Difference Between CoC & Other Return Calculations

Cash-on-cash return is only one way to calculate return on investment for real estate. Though a useful measure of income yield, it doesn’t tell you everything.

Another common metric is capitalization rate or cap rate. While cap rates also measure yield, they don’t include financing as part of the calculation. Cap rates simply show how a property’s net operating income (excluding loan payments) compares to its purchase price.

Bear in mind that most investment properties also earn returns from appreciating, not just cash flow. Cash-on-cash returns don’t reflect appreciation in value, unlike total return calculations like internal rate of return (IRR). Those calculations combine both the income you collected while owning the property with your profits from selling, and show you the annual return that you effectively earned on your initial investment.


Cash-on-Cash Calculation FAQs

Still have a few questions about how cash-on-cash returns work in the real estate industry? Here are a few common ones about CoC returns and passive income from potential properties.


What’s a Good Cash-on-Cash Return?

Well, there’s a loaded question if I’ve ever seen one.

It depends, of course. Some people invest more for yield, while others invest more for appreciation. If you’re primarily investing for cash flow, and don’t expect much appreciation, you might aim for at least 8-10% cash-on-cash return. If you invest in a hot real estate market with strong population and economic growth, where you expect property prices to boom over the next decade, you might accept a lower 4-7% yield on your investment. 

Personally, I like to see cash-on-cash returns of at least 8%, and figure I can count on at least 2% annual appreciation to give me a combined return of 10%. That rivals historical stock market returns.

In theory, you could earn infinite returns if you pull all of your cash back out of the property with the BRRRR method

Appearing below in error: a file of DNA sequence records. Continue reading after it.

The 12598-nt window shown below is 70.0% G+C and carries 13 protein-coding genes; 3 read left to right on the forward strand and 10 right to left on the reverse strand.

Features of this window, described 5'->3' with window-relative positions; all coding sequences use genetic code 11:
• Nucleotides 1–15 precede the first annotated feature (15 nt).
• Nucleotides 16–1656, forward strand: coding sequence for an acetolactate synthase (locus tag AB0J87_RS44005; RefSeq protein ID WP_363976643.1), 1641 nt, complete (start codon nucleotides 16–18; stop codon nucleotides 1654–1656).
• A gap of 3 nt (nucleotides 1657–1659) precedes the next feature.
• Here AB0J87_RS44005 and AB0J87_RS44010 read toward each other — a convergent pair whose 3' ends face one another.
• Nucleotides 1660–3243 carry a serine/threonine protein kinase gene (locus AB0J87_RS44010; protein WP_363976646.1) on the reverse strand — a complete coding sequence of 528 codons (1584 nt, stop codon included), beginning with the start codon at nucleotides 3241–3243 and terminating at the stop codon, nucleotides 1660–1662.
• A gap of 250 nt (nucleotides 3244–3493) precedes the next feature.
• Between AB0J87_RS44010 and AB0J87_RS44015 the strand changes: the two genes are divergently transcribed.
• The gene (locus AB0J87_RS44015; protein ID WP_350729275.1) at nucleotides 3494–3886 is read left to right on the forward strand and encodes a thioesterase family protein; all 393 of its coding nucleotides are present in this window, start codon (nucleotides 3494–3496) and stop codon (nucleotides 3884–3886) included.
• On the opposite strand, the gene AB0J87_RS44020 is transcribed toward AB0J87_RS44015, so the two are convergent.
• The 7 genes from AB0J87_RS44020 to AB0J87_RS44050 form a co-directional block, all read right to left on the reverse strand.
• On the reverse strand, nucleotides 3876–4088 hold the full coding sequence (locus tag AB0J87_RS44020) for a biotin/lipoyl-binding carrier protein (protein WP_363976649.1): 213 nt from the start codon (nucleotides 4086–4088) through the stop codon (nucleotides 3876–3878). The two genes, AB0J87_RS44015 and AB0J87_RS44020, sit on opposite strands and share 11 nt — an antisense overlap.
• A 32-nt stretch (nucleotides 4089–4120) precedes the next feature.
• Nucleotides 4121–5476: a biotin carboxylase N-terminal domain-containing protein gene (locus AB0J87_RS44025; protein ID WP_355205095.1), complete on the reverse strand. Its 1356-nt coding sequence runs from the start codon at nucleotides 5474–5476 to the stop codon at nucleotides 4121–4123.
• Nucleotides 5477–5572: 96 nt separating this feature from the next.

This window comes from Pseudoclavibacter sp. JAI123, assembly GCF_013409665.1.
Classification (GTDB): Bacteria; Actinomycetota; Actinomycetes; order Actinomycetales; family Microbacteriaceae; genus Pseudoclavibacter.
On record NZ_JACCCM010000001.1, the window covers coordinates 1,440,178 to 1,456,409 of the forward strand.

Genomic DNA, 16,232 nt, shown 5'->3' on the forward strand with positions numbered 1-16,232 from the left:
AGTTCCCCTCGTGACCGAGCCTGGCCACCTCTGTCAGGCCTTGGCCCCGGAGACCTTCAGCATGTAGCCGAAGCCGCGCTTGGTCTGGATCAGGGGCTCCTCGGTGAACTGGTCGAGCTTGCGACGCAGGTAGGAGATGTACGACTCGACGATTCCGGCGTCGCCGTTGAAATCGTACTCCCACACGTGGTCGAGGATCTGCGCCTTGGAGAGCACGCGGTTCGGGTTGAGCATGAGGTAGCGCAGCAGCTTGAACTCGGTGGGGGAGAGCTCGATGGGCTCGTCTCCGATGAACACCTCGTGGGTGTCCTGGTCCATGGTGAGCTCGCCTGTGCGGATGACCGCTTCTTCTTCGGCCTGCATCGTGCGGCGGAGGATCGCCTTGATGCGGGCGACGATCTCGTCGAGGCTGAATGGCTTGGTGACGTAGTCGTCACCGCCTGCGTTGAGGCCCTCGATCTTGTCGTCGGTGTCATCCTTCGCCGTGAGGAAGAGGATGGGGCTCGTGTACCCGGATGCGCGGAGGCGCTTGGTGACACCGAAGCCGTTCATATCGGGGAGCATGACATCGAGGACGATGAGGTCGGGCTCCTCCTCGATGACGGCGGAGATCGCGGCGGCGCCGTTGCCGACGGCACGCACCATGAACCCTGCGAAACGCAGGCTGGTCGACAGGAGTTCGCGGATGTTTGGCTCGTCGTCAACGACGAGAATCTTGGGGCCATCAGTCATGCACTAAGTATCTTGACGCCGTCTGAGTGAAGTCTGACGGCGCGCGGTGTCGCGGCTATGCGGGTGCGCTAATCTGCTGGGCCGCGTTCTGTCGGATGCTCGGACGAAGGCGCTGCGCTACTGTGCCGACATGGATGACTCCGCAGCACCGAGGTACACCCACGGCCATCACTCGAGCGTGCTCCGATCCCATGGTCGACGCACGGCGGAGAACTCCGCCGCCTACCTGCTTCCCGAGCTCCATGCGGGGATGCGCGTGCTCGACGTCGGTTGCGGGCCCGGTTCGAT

Assuming the property still generates positive cash flow, that is. Make sure you don’t buy a liability that loses money each year, rather than an asset that cash flows!

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Is Cash-on-Cash Return the Same as Cash Flow?

No — cash flow measures the total dollar amount that you net each month (or year), while cash-on-cash return is a percentage of your initial investment. 

In the example above, you earned a net annual cash flow of $2,612 or monthly cash flow of $217.67, and a cash-on-cash return of 10.45%. 


Are Income Taxes Included in Cash-on-Cash Calculations?

No. Otherwise, cash-on-cash returns would be different for each investor depending on their income tax rate, rather than reflecting the investment itself. 


When to Use Cash-on-Cash Returns

Use a cash-on-cash return calculator for income properties that you plan to hold for at least a year or two. Cash-on-cash returns measure income yield, not one-time returns from flipping houses. 

In particular, cash-on-cash returns work well for comparing potential investments. All else being equal, if you can earn a 10% cash-on-cash return on one rental property but only 8% on another, it makes more sense to buy the property yielding 10% on your money. 

While CoC returns are arguably the most important metric for comparing income properties, it’s not the only one. Calculate cash-on-cash returns in combination with other screening metrics such as cash flow, cap rates, and potentially IRR if you plan to hold the property long-term. 

Fortunately, you can run the numbers in a cash-on-cash return calculator in under 30 seconds, making it extremely easy to do.


Still have questions about how to calculate cash-on-cash return? How do you analyze the potential returns of a commercial property or single-family rental?



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About the Author

G. Brian Davis is a landlord, real estate investor, and co-founder of SparkRental. His mission: to help 5,000 people reach financial independence by replacing their 9-5 jobs with rental income. If you want to be one of them, join Brian, Deni, and guest Scott Hoefler for a free masterclass on how Scott ditched his day job in under five years.